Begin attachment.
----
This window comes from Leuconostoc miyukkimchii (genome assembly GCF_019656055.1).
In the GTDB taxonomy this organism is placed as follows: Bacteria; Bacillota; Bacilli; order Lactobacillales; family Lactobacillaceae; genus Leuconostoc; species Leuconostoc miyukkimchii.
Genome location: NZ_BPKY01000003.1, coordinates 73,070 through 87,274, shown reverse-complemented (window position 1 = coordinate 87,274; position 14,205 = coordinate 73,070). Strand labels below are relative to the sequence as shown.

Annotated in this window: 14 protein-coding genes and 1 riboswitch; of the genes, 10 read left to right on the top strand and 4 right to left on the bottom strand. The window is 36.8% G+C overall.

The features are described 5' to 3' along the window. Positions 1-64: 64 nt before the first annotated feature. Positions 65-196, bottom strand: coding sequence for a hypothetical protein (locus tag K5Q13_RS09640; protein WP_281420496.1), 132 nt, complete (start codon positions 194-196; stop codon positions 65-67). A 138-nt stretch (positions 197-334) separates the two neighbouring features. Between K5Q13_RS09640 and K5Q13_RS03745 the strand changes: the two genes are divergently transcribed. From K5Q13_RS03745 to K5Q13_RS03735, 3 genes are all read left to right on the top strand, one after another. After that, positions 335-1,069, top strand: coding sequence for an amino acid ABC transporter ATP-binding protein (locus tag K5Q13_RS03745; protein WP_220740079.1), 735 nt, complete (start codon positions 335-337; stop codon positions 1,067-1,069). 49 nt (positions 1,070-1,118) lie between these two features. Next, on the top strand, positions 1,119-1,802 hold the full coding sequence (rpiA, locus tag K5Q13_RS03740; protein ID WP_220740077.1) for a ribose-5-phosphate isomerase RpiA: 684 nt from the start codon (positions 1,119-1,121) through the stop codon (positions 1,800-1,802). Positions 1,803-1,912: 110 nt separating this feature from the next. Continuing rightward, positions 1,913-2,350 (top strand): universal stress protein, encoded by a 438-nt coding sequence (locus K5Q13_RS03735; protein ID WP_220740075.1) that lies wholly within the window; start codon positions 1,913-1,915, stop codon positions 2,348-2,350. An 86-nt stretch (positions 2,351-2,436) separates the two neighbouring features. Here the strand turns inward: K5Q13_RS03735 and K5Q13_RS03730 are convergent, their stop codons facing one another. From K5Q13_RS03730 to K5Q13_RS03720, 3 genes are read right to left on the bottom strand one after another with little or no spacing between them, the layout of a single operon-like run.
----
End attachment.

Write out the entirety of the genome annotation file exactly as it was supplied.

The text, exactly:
This window comes from Leuconostoc miyukkimchii (genome assembly GCF_019656055.1).
In the GTDB taxonomy this organism is placed as follows: Bacteria; Bacillota; Bacilli; order Lactobacillales; family Lactobacillaceae; genus Leuconostoc; species Leuconostoc miyukkimchii.
Genome location: NZ_BPKY01000003.1, coordinates 73,070 through 87,274, shown reverse-complemented (window position 1 = coordinate 87,274; position 14,205 = coordinate 73,070). Strand labels below are relative to the sequence as shown.

Annotated in this window: 14 protein-coding genes and 1 riboswitch; of the genes, 10 read left to right on the top strand and 4 right to left on the bottom strand. The window is 36.8% G+C overall.

The features are described 5' to 3' along the window. Positions 1-64: 64 nt before the first annotated feature. Positions 65-196, bottom strand: coding sequence for a hypothetical protein (locus tag K5Q13_RS09640; protein WP_281420496.1), 132 nt, complete (start codon positions 194-196; stop codon positions 65-67). A 138-nt stretch (positions 197-334) separates the two neighbouring features. Between K5Q13_RS09640 and K5Q13_RS03745 the strand changes: the two genes are divergently transcribed. From K5Q13_RS03745 to K5Q13_RS03735, 3 genes are all read left to right on the top strand, one after another. After that, positions 335-1,069, top strand: coding sequence for an amino acid ABC transporter ATP-binding protein (locus tag K5Q13_RS03745; protein WP_220740079.1), 735 nt, complete (start codon positions 335-337; stop codon positions 1,067-1,069). 49 nt (positions 1,070-1,118) lie between these two features. Next, on the top strand, positions 1,119-1,802 hold the full coding sequence (rpiA, locus tag K5Q13_RS03740; protein ID WP_220740077.1) for a ribose-5-phosphate isomerase RpiA: 684 nt from the start codon (positions 1,119-1,121) through the stop codon (positions 1,800-1,802). Positions 1,803-1,912: 110 nt separating this feature from the next. Continuing rightward, positions 1,913-2,350 (top strand): universal stress protein, encoded by a 438-nt coding sequence (locus K5Q13_RS03735; protein ID WP_220740075.1) that lies wholly within the window; start codon positions 1,913-1,915, stop codon positions 2,348-2,350. An 86-nt stretch (positions 2,351-2,436) separates the two neighbouring features. Here the strand turns inward: K5Q13_RS03735 and K5Q13_RS03730 are convergent, their stop codons facing one another. From K5Q13_RS03730 to K5Q13_RS03720, 3 genes are read right to left on the bottom strand one after another with little or no spacing between them, the layout of a single operon-like run.